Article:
At approximately 1800 the bears left and did not return, enabling me to investigate the bison in the ditch. The bison was startled upon my approach and attempted to climb out of the ditch. It fell down and was unable to pull itself out of the mud. Due to the proximity of the bison to the main road and concerns for the safety of visitors and a construction crew working on the road bridge adjacent to the attack site, park management decided to dispatch the bison and move the carcass. After shooting the bison, the carcass was moved 0.9 km away to a location remote from public use areas. Managers hoped that the bear family group would follow the scent trail to where the carcass was disposed and scavenge the remains."

assumng this is a big russian male brown bear ~(380kg) things get worse for the raptor.

their jaws are very impressive

 at ~200kg U. arctos bit with 1400N at the canines

and, besides this i think the austroraptor wouole have great difficulty. especally considering the fact that the bears fur and fat content would prove tough for the theropo to get through (tigers have issues with this)

taking into account that Austroraptor doesn't have a very robust skull -- but instead a thinner, elongated skull and reduced length of the forelimbs,(A bizarre Cretaceous theropod dinosaur from Patagonia and the  evolution of Gondwanan dromaeosaurids" (novas, pol 2009)) i could see it struggling immensly with a similarly sized bear.

Nature doesn't deceive us; it is we who deceive ourselves.

Tyrant king

NoobMember0 XPJan-06-2015 8:24 PM

You're wining.all this shoes is a bear bring outsmarted by a bison.


NoobMember0 XPJan-06-2015 8:27 PM

shweeeetttt :D

Nature doesn't deceive us; it is we who deceive ourselves.

Tyrant king

NoobMember0 XPJan-06-2015 8:31 PM

The claws and arms of austrpraptor would still be very large and powerful . And would be agile enough to didge the Bears attacks and latch onto the bears sides and begin prey riding it and begin hacking and slashing and biting the bear and liking it.


NoobMember0 XPJan-06-2015 8:38 PM

Outsmarted? not so sure. overpowered and broke its limbs? yep.

they also take adult moose an elk, which is no easy feat.

Nature doesn't deceive us; it is we who deceive ourselves.


NoobMember0 XPJan-06-2015 8:43 PM

do you have something suggestng it could use its forelimbs very effectivly at all against the bear?

because, again, they're very short and do not look lke they'd be able to reach very far. and in the position they are, getting that up close to the bear would be a bad move.

Nature doesn't deceive us; it is we who deceive ourselves.

Tyrant king

NoobMember0 XPJan-06-2015 8:44 PM

At the end of the day, the bear lost and the bison won.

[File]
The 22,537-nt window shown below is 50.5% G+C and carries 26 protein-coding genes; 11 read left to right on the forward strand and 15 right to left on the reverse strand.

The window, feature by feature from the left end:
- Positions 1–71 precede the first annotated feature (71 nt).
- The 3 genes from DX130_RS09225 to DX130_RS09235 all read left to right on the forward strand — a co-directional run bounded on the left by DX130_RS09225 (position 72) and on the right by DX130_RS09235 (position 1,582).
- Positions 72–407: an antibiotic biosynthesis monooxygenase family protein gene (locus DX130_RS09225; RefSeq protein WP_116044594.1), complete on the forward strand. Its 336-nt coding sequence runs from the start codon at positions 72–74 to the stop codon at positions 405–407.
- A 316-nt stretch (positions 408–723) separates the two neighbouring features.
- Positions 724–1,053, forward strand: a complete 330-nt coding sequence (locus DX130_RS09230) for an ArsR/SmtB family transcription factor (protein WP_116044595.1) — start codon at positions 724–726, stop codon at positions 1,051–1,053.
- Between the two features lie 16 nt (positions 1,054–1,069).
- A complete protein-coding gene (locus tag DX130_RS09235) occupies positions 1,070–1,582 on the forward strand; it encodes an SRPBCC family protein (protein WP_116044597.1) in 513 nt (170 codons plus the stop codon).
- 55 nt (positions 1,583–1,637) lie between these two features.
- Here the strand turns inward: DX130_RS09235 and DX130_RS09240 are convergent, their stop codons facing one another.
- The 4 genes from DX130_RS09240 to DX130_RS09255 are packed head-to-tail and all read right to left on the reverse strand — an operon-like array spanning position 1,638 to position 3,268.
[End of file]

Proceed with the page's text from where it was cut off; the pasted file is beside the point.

and the austraraptor could rather easily hunt deer and elk.

The large claws would have no problem cutting through the flesh, fat, and fur of the bear. And the bears claws are fairly dull since the bear is digging around in the ground for berries. While the dromeosaurids claws would be razor sharp. And i could say that the thick hide and feathers of the raptor could protect it. 

and the raptor could rear up and slash or out flank the bear and destroy the Bears sides.


NoobMember0 XPJan-06-2015 8:56 PM

the bear dealt out injuries to the bison that ultimately ended up in it being killed, and the bison did nothing to the bear. the bear left ost likely because it had cubs it needed to take care of. the bears claws aren't really dull, but are meant to tear through things.

again, the forelimbs are likely too small for the dromaeosaur to even effectively use them here. and, again, rearing up in this close of proximity to the bear is just a dumb manuever -- it'll make the theropod go off balance and the risk of the bear charging and bowling the theropod over is too great.

rearing up to such a degree would probably be impractical any way, given how short its forelimbs are.

Nature doesn't deceive us; it is we who deceive ourselves.


NoobMember0 XPJan-06-2015 8:59 PM

adding to my above post, 

"The forelimbs of Austroraptor are notably reduced withrespect to hindlimb length, constituting an exceptionaldeparture from the characteristic long-armed constructionof dromaeosaurids (Gauthier 1986; Padian & Chiappe1997; figure 2b). In particular, the forelimb length reduction do***ented in Austroraptor is in sharp contrastwith the considerably elongated forelimbs of the smaller unenlagiines"

^from novas & pol 2009. i do not see any way for the theropod to use its forelimbs to any sgnificant degree, let alone cuttng through the fat and fur of the bear. given how we do not have a claw length to go off of, and retrospective to the size of its arms, i don't think we can postulate the unenlagine doing this to any degree.

additionally, the long narrow snout of the drom would be particularly innefective at killing similarly sized animals -- as it appears A. cabazi is as a whole.

Nature doesn't deceive us; it is we who deceive ourselves.


NoobMember0 XPJan-07-2015 12:20 AM

While I usually say that without a dought in my mind the dino would win, this particular raptor just dosnt have the firepower to take on a bear of this size. In fact from what glances Ive taken at Austraraptor it seems to have been a dino that hunted prey smaller and less robust than itself.

P.S. Sorry for busting in but this fight is so lopsided its imposable to not see that their in completely differant leagues.

" It is better to be reviled than ignored, agleast then you know your spreading good in this world." 


NoobMember67 XPJan-07-2015 10:21 AM


Let me just say this: the raptor doesn't stand a chance. Bears can cruch the skull of a moose in one blow bear could easily win

Tyrant king

NoobMember0 XPJan-07-2015 3:33 PM

I will go against the odds and against everyon(as usual).


NoobMember0 XPJan-07-2015 3:59 PM

waiting on your response to my post above.

Nature doesn't deceive us; it is we who deceive ourselves.